April 26, 2005
An interesting exchange
Through reading WatchBlog, I discovered Walker Willingham's blog, as he was an author of one of the Lefty threads. Because his comments struck me as being consistenly civil and respectful (as well as thoughtful), I decided to seek out his site. I read through a significant part of his writings up to the November elections, and I remained impressed. As I said to him in my first comment on his blog
So far, I've found that you probably disagree with me on just about every one of my major political tenents, but that you do so with a great deal more polish and grace that I'm used to hearing from your side.
Quite courteously, he replied to my comment with a very nice e-mail. Since then, I've browsed his blog a few times, but hadn't left any more comments. Over the weekend, however, he sent me a link to an article he'd recently read, asking for my comments. If you're interested, his own comments on the article can be found here. I was quite flattered and very willing to oblige. The extended entry contains my response. Since my response, I've read every entry of Rob Salkowitz's blog since just before the election, and found it quite fascinating. At the moment, I'm desperately in need of a good, long, conservative read to replenish my faith in my ideology :-), but I consider it worth the trouble. Don't worry; I've asked permission to post these things. I'm interested in your thoughts on the issue, as especially your critique of my critique. I'm not exactly a seasoned debater and I have the uneasy feeling that I made many blunders that I'm going to wish I hadn't.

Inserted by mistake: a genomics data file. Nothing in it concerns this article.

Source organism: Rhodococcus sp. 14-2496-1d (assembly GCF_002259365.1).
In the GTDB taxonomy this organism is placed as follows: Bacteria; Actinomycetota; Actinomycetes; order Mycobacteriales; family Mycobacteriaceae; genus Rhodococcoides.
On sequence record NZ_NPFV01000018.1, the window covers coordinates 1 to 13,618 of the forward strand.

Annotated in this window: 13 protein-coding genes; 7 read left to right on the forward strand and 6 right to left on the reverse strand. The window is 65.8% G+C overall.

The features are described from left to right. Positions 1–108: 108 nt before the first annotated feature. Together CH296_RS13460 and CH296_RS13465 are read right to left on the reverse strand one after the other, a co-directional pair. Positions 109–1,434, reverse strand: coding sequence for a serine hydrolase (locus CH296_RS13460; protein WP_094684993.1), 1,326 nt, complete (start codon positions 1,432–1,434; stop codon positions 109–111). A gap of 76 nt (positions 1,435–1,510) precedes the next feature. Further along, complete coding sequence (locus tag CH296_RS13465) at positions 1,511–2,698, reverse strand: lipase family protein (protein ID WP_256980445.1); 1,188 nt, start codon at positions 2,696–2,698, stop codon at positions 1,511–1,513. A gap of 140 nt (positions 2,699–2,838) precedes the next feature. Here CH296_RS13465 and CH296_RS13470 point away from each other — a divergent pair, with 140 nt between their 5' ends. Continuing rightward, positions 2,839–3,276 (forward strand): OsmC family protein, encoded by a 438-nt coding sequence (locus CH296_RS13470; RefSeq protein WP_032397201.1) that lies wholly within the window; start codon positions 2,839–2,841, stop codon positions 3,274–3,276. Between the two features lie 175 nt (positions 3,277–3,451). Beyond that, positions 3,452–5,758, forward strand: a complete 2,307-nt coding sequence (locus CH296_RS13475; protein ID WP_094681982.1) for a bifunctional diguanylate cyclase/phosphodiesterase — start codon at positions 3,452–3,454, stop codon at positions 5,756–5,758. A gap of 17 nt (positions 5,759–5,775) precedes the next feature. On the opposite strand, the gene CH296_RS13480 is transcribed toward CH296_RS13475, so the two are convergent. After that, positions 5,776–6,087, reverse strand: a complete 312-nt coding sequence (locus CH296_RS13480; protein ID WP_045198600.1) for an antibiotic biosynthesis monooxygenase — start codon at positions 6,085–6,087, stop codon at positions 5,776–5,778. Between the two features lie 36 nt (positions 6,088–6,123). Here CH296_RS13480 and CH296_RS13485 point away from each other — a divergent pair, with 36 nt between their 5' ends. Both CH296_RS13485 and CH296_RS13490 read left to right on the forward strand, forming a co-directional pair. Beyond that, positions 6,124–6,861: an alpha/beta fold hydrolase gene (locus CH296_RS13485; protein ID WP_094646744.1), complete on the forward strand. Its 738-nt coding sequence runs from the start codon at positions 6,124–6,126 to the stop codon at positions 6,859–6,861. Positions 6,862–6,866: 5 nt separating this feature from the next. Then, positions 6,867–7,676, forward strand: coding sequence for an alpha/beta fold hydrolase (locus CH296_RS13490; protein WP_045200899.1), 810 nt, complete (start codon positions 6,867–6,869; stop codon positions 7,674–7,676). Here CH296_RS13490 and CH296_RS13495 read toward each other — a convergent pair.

Dear Mr. Willingham,
Before I begin to respond, let me say 'thanks' again. Thanks for thinking of me, for taking the time to send the link to me, and for caring (to some degree) what I might think about the article. It is a great honor to me.